Cirugía coronaria
Full Text



Coronary artery anomalies constitute 2.2% of the cases of congenital heart disease, and the defect that occurs with the greatest frequency is anomalous origin of the coronary artery from the pulmonary artery (ALCAPA). The incidence of this entity ranges from 1 in 30 000 to 1 in 300 000 newborn infants,1 the great majority of whom die of severe heart failure during the first year of life if they do not receive proper treatment.2, 3, 4, 5

Surgery is the treatment of choice during the neonatal period or infancy because of the good results, which are capable of modifying the natural progression of the disease.6, 7, 8 A number of surgical techniques have been developed, but the most useful are those designed to restore the cardiac circulation in both coronary arteries. The technique most widely employed is that involving coronary reimplantation,5 which has been adopted by many centers as the technique of choice.7

The objective of this study is to report our experience in the surgical treatment of ALCAPA with coronary reimplantation, stressing the surgical technique and the postoperative outcomes obtained in terms of morbidity and mortality.

METHODS Study Design and Preoperative Evaluation

A retrospective, longitudinal, descriptive study was carried out in the patients who underwent coronary reimplantation to correct ALCAPA from January 1987 to June 2010. Patients treated in centers outside the Mexican Social Security Institute (Instituto Mexicano del Seguro Social [IMSS]) and those in whom a technique other than coronary reimplantation was employed were excluded. The preoperative evaluation included demographic data, time elapsed since the onset of the symptoms and diagnosis on admission, functional class according to the New York Heart Association (NYHA) (for elementary school children and adolescents),9 and the modification suggested by Ross et al.10 (for newborns, infants and preschool children). The degree of heart failure was classified as decompensated (when intravenous inotropic agents and/or mechanical ventilation were used during the preoperative period, with a functional class of III or IV), compensated (when the patient was in functional class I or II, with oral diuretics, digitalis and/or vasodilators), or absent (if the patient did not require medication and was in functional class I).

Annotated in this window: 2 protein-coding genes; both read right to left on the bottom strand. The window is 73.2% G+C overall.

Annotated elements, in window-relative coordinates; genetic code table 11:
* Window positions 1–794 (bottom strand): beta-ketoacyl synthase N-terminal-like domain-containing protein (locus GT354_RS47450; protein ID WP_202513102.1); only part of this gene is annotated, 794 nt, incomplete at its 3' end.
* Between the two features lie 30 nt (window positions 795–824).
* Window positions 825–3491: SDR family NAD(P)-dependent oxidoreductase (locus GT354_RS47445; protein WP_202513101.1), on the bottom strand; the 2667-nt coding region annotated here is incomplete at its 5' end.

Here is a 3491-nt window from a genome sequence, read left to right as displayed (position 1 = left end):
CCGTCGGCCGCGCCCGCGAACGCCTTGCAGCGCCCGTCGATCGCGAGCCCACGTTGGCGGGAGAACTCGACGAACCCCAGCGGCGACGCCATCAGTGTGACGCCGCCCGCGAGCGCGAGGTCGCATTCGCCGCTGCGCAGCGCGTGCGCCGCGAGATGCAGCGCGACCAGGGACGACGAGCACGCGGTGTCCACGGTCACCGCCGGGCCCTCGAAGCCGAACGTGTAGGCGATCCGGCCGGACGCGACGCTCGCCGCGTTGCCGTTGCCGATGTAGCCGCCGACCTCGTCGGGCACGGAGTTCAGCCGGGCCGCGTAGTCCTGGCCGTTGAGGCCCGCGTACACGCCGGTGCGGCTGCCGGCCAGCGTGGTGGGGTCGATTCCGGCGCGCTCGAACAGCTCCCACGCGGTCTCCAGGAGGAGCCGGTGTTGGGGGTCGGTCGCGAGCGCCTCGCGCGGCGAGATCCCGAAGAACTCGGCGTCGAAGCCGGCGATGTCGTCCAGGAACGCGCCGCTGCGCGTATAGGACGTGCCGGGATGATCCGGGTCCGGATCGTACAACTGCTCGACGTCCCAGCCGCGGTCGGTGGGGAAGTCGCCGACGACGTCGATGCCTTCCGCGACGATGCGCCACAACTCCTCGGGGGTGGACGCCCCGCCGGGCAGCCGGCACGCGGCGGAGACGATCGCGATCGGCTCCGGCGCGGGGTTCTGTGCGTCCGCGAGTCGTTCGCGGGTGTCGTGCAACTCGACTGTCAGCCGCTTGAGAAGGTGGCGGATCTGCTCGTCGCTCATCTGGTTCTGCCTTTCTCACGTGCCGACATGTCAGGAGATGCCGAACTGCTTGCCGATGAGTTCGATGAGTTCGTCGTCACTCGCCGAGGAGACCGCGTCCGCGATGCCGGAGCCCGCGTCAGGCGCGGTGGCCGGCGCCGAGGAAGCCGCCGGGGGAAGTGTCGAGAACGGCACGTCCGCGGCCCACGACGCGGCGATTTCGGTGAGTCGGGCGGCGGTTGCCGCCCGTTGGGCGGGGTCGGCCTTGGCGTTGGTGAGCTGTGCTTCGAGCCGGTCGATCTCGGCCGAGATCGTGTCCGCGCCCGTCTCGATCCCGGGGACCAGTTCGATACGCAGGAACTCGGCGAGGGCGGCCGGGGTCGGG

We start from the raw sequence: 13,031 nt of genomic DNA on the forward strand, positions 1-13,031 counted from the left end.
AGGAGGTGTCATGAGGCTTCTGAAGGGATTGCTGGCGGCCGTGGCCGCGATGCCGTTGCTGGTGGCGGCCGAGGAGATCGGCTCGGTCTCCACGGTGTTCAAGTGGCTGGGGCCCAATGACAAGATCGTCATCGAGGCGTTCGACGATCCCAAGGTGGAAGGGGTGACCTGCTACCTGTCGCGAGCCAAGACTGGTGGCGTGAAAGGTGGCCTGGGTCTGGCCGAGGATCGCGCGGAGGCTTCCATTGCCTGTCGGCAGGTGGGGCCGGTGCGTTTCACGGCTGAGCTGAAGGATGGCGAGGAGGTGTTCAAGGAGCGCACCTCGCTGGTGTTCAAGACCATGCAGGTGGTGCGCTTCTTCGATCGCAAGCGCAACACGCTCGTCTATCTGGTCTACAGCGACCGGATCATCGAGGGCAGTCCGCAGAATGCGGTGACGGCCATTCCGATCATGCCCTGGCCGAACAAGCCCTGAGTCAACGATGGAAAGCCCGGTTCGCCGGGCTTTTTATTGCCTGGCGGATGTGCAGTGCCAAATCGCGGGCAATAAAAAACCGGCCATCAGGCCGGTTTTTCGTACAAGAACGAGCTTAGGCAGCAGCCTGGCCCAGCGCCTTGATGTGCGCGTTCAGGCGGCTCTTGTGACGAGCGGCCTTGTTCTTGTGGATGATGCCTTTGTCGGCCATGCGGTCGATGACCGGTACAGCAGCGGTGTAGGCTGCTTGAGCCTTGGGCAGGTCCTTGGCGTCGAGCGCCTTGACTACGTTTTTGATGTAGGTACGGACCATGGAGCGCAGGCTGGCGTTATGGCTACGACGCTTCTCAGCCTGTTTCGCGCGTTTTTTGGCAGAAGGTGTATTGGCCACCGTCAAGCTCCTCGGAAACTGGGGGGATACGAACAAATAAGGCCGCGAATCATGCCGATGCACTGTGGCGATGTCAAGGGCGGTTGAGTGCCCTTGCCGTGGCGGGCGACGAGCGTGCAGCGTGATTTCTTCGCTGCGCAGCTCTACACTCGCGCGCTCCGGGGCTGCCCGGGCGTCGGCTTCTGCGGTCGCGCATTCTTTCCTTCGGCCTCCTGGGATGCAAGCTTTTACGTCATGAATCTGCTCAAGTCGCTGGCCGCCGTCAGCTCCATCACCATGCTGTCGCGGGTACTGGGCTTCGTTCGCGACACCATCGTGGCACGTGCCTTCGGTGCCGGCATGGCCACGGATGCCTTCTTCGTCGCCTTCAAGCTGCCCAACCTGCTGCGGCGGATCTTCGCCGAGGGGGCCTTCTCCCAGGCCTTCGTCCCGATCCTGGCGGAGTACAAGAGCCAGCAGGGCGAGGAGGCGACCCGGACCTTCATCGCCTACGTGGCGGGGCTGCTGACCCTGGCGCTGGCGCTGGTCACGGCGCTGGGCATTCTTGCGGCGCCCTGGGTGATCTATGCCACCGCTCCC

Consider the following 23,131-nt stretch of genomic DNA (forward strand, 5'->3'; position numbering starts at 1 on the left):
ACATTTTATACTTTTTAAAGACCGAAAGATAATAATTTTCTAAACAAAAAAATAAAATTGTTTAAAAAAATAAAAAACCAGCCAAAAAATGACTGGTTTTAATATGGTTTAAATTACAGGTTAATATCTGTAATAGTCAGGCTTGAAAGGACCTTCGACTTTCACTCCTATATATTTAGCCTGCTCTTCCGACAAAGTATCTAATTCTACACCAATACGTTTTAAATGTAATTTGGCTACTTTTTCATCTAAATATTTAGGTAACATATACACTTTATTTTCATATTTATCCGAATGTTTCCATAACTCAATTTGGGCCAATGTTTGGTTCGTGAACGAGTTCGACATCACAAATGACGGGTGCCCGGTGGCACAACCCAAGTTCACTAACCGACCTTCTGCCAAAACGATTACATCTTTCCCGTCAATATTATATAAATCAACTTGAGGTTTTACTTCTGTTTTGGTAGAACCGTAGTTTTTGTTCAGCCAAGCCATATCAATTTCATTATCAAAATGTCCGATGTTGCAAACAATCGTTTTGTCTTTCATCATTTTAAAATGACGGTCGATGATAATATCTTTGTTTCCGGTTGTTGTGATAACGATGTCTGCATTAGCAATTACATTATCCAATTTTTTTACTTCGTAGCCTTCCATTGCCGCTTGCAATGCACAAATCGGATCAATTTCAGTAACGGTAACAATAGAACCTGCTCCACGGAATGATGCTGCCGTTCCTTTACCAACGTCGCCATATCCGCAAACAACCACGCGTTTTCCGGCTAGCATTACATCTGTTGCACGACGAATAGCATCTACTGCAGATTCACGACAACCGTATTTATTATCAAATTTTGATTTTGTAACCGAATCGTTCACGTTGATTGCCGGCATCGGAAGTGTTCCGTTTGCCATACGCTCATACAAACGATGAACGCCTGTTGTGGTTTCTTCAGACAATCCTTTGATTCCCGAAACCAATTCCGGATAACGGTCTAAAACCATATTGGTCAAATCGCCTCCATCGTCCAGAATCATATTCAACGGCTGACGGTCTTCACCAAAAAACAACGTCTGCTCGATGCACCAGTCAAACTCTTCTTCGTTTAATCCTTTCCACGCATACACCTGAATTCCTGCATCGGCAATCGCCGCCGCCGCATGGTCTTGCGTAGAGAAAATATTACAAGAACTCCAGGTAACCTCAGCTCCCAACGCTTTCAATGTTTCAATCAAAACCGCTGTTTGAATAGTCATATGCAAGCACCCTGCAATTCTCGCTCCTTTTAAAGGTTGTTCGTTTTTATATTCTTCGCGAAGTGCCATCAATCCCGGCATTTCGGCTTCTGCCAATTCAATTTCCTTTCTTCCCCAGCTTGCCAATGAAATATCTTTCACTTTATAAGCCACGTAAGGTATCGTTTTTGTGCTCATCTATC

The diagnostic techniques employed were electrocardiography, chest X-ray, echocardiography, and cardiac catheterization. None of the patients underwent spiral computed tomographic angiography. The electrocardiogram was studied for signs of ischemia or infarction and their location. In the chest X-ray, we looked for evidence of cardiomegaly and signs of congestion and/or acute pulmonary edema. Cardiomegaly was classified according to the cardiothoracic ratio as mild (≥0.55 and <0.65), moderate (≥0.65 and <0.75), or severe (≥0.75). The echocardiogram was examined to evaluate ventricular function and the presence and severity of mitral regurgitation. Mitral regurgitation was graded using a semiquantitative method based on the length and maximum width of the regurgitant jet with respect to left atrium as follows: 0 (no regurgitation), grade 1 (mild), grade 2 (moderate), grade 3 (significant), and grade 4 (severe).11 The degree of ventricular dysfunction was graded by measuring the left ventricular ejection fraction (LVEF) using Simpson's method, considering the normal range to be 65% to 70% and values of ≥45% to <65% to indicate mild dysfunction; 30% to <45%, moderate dysfunction; and <30%, severe dysfunction.12 A hemodynamic study was carried out to define the position of the anomalous left coronary artery and to measure the left ventricular end-diastolic pressure (LVEDP), taking 14mmHg as the maximum normal value.

Surgical Technique